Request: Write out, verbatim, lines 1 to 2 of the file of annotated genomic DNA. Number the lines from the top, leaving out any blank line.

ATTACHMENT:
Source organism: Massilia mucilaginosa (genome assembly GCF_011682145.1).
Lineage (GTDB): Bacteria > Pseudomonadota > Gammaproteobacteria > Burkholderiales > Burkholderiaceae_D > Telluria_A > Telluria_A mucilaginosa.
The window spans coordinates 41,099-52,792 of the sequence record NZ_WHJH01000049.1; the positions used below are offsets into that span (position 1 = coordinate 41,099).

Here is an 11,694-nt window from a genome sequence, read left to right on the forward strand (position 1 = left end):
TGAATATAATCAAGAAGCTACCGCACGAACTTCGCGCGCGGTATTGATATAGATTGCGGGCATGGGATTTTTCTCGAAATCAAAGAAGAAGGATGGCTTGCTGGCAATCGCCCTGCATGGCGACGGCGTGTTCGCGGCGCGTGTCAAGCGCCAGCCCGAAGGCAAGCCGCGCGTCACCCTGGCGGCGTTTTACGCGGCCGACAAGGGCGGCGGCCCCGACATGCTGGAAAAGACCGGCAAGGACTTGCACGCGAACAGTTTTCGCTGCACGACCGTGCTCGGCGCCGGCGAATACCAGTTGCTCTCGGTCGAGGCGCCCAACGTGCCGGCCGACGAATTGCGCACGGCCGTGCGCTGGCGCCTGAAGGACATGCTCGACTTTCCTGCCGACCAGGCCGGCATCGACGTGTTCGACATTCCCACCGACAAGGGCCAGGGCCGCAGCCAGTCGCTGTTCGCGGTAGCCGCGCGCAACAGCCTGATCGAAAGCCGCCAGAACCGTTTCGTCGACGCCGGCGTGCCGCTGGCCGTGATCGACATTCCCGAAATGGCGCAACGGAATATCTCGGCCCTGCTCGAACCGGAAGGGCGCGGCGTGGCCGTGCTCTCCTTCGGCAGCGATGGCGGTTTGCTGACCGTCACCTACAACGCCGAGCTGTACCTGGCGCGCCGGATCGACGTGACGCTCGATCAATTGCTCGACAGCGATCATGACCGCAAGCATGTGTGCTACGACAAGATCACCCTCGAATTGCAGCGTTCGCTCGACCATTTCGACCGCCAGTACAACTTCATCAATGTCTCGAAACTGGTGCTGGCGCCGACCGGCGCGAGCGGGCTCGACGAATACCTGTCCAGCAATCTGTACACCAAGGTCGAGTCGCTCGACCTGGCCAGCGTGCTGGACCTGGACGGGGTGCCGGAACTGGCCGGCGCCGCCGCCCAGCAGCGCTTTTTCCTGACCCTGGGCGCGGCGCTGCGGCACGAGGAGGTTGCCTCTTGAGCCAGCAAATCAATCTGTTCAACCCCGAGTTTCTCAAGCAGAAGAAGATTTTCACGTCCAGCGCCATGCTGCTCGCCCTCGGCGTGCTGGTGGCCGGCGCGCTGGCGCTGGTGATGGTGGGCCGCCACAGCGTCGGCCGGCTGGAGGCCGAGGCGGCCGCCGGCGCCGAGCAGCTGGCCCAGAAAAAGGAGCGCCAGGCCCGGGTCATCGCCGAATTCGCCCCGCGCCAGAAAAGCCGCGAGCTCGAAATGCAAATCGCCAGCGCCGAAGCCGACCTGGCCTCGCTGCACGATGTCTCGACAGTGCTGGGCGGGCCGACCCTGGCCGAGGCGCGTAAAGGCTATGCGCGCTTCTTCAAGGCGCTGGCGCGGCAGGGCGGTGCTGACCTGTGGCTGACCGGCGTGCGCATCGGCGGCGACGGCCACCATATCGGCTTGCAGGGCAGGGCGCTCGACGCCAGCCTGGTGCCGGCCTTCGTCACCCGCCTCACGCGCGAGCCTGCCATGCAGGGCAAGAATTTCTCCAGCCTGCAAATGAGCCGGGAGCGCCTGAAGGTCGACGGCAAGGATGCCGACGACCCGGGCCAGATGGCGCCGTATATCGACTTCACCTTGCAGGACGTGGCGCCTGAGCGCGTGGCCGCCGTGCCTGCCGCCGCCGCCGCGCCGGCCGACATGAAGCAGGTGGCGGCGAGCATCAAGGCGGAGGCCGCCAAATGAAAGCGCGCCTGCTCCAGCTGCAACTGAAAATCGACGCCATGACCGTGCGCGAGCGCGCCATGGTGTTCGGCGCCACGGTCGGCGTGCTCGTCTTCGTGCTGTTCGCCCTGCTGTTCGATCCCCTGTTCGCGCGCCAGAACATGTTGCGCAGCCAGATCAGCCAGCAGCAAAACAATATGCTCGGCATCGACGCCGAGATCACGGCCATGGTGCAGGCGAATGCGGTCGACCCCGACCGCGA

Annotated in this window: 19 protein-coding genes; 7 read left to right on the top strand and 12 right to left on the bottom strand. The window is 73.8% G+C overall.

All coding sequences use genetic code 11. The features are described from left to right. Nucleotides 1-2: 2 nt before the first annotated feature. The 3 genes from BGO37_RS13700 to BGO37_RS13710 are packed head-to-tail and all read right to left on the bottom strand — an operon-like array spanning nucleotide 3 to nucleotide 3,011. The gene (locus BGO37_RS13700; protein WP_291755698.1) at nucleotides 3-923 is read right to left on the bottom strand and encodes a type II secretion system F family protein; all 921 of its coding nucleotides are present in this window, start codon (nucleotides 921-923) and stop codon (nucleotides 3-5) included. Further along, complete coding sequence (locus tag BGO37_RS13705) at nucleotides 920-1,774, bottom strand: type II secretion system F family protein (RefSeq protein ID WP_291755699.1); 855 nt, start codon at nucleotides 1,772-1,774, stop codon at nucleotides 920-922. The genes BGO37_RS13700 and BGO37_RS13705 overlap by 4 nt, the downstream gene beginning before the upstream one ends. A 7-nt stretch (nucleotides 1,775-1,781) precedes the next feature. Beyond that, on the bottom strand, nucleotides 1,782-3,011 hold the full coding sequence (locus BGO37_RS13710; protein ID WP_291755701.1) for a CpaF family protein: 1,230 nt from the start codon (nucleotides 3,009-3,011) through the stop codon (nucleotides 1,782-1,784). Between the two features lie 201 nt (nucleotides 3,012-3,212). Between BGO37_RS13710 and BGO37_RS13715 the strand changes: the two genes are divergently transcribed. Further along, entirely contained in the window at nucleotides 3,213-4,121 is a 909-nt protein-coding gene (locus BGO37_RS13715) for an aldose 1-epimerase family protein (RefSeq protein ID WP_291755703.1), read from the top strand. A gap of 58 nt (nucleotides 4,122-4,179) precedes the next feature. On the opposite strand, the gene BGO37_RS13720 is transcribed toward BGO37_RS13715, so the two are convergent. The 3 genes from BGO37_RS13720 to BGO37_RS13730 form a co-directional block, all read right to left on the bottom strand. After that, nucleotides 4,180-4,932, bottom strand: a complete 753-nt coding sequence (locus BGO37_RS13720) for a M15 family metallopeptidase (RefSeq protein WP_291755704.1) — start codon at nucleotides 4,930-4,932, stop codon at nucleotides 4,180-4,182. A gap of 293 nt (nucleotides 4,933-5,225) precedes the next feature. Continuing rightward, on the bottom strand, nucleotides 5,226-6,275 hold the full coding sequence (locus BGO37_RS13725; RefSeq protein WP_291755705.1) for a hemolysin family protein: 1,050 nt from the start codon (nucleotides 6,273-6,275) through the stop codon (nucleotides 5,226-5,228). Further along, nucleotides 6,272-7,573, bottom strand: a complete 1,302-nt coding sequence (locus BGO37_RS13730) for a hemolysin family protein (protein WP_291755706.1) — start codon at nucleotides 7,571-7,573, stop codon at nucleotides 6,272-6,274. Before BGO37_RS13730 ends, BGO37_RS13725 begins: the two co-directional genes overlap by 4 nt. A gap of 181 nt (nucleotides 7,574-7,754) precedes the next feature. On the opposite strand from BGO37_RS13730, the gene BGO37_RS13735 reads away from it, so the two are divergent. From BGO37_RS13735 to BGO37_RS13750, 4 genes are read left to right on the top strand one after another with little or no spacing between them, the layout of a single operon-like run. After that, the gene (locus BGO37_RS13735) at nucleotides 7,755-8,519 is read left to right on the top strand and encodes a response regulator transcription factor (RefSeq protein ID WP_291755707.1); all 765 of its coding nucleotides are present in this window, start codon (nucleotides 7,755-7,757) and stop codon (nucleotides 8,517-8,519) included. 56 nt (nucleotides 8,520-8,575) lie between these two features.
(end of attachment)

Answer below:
Source organism: Massilia mucilaginosa (genome assembly GCF_011682145.1).
Lineage (GTDB): Bacteria > Pseudomonadota > Gammaproteobacteria > Burkholderiales > Burkholderiaceae_D > Telluria_A > Telluria_A mucilaginosa.